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Bulimia Support: How to Help Someone with Bulimia

What does bulimia support, bulimia help, really mean? Discover how to help someone with bulimia through positive behaviors that offer bulimia support.

Knowing how to help someone with bulimia is critical to their recovery as well as your relationship with the bulimic. Friends and family may initially feel powerless to supply bulimia help, but education and participation in the person's treatment can show loved ones how they can help.

How to Offer Bulimia Support

Most people don't fully understand bulimia and other eating disorders, so education is the first step in learning how to help someone living with the illness. Ways to educate yourself on how to offer bulimia help include:

  • Learning from the bulimia treatment centers being attended by the bulimic
  • Attending therapy or doctor visits (if the patient allows)
  • Reading books on bulimia and bulimia support
  • Contacting eating disorder agencies for educational material
  • Attending bulimia support groups with or without the patient, or support groups only for family members and loved ones

Let the Bulimic Tell You How to Help Someone with Bulimia

Often, bulimics themselves know the best way you can support their bulimia recovery efforts. It's important to be open and nonjudgmental about the person's illness, their bulimia symptoms and behaviors, and their progress towards recovery. As you might imagine, it's embarrassing to talk about bingeing and purging. Being judgmental makes it difficult for the person to open up to you.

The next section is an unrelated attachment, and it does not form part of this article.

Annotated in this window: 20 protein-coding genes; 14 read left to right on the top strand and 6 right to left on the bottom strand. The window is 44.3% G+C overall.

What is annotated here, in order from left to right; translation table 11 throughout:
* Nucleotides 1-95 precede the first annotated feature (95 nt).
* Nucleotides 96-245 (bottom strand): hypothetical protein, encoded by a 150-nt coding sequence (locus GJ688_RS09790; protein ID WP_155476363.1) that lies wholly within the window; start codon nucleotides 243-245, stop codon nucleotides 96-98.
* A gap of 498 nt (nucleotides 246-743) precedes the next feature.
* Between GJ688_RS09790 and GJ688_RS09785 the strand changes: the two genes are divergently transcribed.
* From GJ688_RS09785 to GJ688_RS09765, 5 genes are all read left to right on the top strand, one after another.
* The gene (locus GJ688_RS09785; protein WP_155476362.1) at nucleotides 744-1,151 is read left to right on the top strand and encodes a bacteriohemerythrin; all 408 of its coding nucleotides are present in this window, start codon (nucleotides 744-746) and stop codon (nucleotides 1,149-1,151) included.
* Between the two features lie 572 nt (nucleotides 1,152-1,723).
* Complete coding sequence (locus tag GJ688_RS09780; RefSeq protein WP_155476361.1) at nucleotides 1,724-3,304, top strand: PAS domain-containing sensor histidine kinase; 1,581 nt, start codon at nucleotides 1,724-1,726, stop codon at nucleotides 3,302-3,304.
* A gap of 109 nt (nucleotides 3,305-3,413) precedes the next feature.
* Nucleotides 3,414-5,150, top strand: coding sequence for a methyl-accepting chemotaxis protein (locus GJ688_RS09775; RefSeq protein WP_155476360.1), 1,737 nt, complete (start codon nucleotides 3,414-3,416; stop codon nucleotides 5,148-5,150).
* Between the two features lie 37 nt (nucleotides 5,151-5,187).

Parents of someone with bulimia have a special challenge in that they often blame themselves for their child's eating disorder. It's important to remember that it's better to focus on offering the patient with bulimia help than it is to focus on why the eating disorder occurred in the first place.

Some positive ways of communicating an offer of bulimia help include:1

  • Ask if it would be helpful to have or not have certain foods in the house
  • Ask if planning activities for right after mealtime would help reduce the urge of the bulimic to purge
  • Consciously listen when your loved one tells you about ways to offer bulimia support
  • Allow the person to express his or her feelings
  • When faced with concerns, be open and calm and do not place blame

Behaviors that Offer Bulimia Support

While no one can do the work of bulimia recovery except the patient, there are behaviors that can help during the recovery process. One form of bulimia support is offering encouragement:2

  • Understand that you can't fix your loved one's bulimia, so remove the word "solve" from your vocabulary. Bulimia is a mental illness that the individual must choose to treat. (read about treatment for bulimia).
  • Set a healthy example by healthy eating, healthy exercising and by creating a positive body image.
  • Never make negative comments about your or anyone else's body.
  • Be good to yourself and seek the help of a professional or a bulimia support group if needed.
  • Schedule regular family mealtimes.
  • Don't be the food police - the bulimic needs compassion, not nutritional advice.
  • Don't use insults, fear, guilt, or embarrassment. Since bulimia is often caused by a form of stress and self-hate, negativity will only make it worse.

article references

APA Reference
Tracy, N. (2012, January 16). Bulimia Support: How to Help Someone with Bulimia, HealthyPlace. Retrieved on 2019, August 24 from https://www.healthyplace.com/eating-disorders/bulimia-nervosa/bulimia-support-how-to-help-someone-with-bulimia

Last Updated: May 13, 2019

Medically reviewed by Harry Croft, MD

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